on eating cake for breakfast

I’m Frances Speer, an enthusiastic food-lover and cookbook collector who loves to eat and to cook, and to talk and to write about eating and cooking. Through Cake for Breakfast I want to change our food conversations away from what we can’t eat, shouldn’t eat, want to eat but feel we shouldn’t, towards what we can eat and get excited about eating. 

I don’t subscribe to food trends and follow a commonsense approach of cooking and eating with the seasons and eating as much locally-produced food as I can. For me, cooking and eating is a good time and I want it to be a good time for you, too.

On becoming gluten-free

For 32 years of my life, I ate everything and made light of people with restrictive eating regimes. The joke was over when I was diagnosed with Coeliac Disease: goodbye beer, sourdough, and pasta; hello, buckwheat, tamari, and rice flour. Not by choice, but by my traitorous small intestines.

Gluten-free eaters are now ubiquitous, both those who medically need to be and those who choose to eat that way. Lifestyle gluten-freedom seekers have made the gluten-free game both easier and harder. Easier in that gluten-free food is now everywhere, but harder in that gluten-free requests are sometimes not taken seriously.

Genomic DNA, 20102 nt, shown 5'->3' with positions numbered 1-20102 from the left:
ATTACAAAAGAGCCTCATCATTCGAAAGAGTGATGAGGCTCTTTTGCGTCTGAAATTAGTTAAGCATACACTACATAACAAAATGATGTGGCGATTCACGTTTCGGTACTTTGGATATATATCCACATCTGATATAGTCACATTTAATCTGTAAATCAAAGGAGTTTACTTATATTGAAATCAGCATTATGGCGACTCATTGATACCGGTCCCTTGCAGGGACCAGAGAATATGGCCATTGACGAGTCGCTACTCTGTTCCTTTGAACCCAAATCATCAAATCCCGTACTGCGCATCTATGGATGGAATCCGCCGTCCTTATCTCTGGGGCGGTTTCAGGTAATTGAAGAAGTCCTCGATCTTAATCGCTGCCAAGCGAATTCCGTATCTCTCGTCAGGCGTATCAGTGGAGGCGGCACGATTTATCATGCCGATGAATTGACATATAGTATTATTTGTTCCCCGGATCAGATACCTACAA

It can also be difficult to find ‘normal’ gluten-free food in some cafes and supermarkets, as it’s often made refined sugar-free or dairy-free too, which from my point of view is depressing as hell. If I can’t have gluten then I want sugar and golden syrup. I want butter, cheese, cream and all of the good stuff to make up for a lack of gluten.

Everything but the gluten

When I told my friends about my Coeliac diagnosis, a common response was, ‘Oh no! No more cake!’. I’m here to tell you that there is cake after the death of gluten and that it can be fantastically good, not difficult to make and doesn’t have to involve a long list of obscure and expensive ingredients. Cake for Breakfast provides both gluten-free and gluten-full options, both equally delicious so that no one has to miss out or even realise that they aren’t eating gluten. ‘I can’t believe it’s not gluten’, you’ll hear them say – but only if you tell them!

Cake for Breakfast: the balanced approach

Cake for Breakfast reflects my balanced approach to enjoying food. My balanced approach to eating means eating broadly, mostly vegetables and herbs with whole grains, beans, plenty of dairy, and small amount of the best-quality meat and seafood you can afford. It’s about getting in tune with your body and listening to what it wants: if you have cake for breakfast, then you’ll likely want something fresh and crunchy for lunch like broccoli slaw with buttermilk dressing. And dinner, well that’s another exciting opportunity to eat something bloody delicious.



Photo by Olly Coleman. Cakes by Milk Crate, Wellington.

One Comment Add yours

  1. karen says:

    Well done Frances- makes sense to me x


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